Story: News Desk
The Food and Drugs Authority (FDA) has encouraged salt manufacturers to properly iodize their produce to help improve the nutrition status and general well-being of Ghanaians.
Mrs Faustina Atupra, the Director of Food Safety and Consumer Education, said the Universal Salt Iodization (USI) programme mandated that all salt produced, imported, distributed, and marketed in Ghana should meet the set standards of iodine content in salt, quality, iodization, and packaging for human and animal consumption.
However, surveillance conducted by the FDA indicates that some salt on the market was not iodized.
Mrs Atupra made this known during an open forum organised by the FDA at Sege market in the Ada West District of the Greater Accra Region.
The open forum formed part of activities to commemorate the 2023 World Food Safety Day, which was celebrated on June 7, to ensure food safety in Ghana.
It also sought to encourage dialogue with traders, producers, processors, and consumers, spread awareness on pertinent food safety topics and provide and exchange ideas.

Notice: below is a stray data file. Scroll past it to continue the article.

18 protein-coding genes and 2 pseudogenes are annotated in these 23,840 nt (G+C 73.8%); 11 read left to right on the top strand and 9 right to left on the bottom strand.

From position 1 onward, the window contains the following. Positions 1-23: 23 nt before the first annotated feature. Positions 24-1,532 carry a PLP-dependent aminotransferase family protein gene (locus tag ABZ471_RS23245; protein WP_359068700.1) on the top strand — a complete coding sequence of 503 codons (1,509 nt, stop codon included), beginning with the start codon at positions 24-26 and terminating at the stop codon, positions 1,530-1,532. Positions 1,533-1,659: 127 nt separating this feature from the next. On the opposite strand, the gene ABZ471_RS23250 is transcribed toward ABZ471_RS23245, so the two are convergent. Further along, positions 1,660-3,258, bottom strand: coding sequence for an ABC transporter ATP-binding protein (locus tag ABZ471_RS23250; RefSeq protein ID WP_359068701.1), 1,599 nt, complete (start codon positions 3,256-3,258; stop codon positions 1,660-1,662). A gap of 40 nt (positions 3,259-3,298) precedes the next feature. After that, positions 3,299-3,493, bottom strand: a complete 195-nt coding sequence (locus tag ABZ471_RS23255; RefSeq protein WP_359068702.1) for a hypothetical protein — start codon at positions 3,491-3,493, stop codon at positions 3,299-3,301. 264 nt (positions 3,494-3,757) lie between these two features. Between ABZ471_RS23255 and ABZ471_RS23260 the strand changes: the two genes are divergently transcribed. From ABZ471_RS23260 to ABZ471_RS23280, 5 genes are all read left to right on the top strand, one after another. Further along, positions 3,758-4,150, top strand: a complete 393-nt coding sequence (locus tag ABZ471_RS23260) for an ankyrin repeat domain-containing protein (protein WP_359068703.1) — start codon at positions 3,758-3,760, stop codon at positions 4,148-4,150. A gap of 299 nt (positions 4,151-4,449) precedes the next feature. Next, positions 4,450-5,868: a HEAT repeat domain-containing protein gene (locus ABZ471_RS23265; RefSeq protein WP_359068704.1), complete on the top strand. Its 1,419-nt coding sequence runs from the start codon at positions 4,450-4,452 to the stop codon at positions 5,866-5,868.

The theme for the World Food Safety Day celebration was “Food Standards Saves Lives” which reminds countries of the critical role that food safety plays in people’s daily lives.
Mrs Atupra said food standards were the foundation upon which society thrived which encompassed a wide range of aspects from hygiene practices in food production to the rigorous testing of ingredients, from storage, and transportation conditions to the accurate labeling of products.
“By upholding and enforcing these standards, we are not only protecting the health of our citizens but also bolstering consumer trust in the food industry,” she added.
She said no organization could tackle the challenge of food safety in isolation and called for joint efforts of the Government, regulatory bodies, industry stakeholders, and consumers to achieve lasting change.
Mrs Atupra again urged Ghanaians to be ambassadors of food safety to improve the quality of health in the country.
As part of the open forum, traders were sensitized on food safety, environmental cleanliness, personal hygiene, proper waste management and segregation, not exposing produce to the sun, the effects of food adulteration, and how to handle processed foods.
Food vendors were also educated on how to properly handle their food for sale to prevent food poisoning, the need for food vendors to undergo medical screening and to acquire a permit before they sell food to the public.
The event was climaxed with a Food Safety quiz competition among the traders.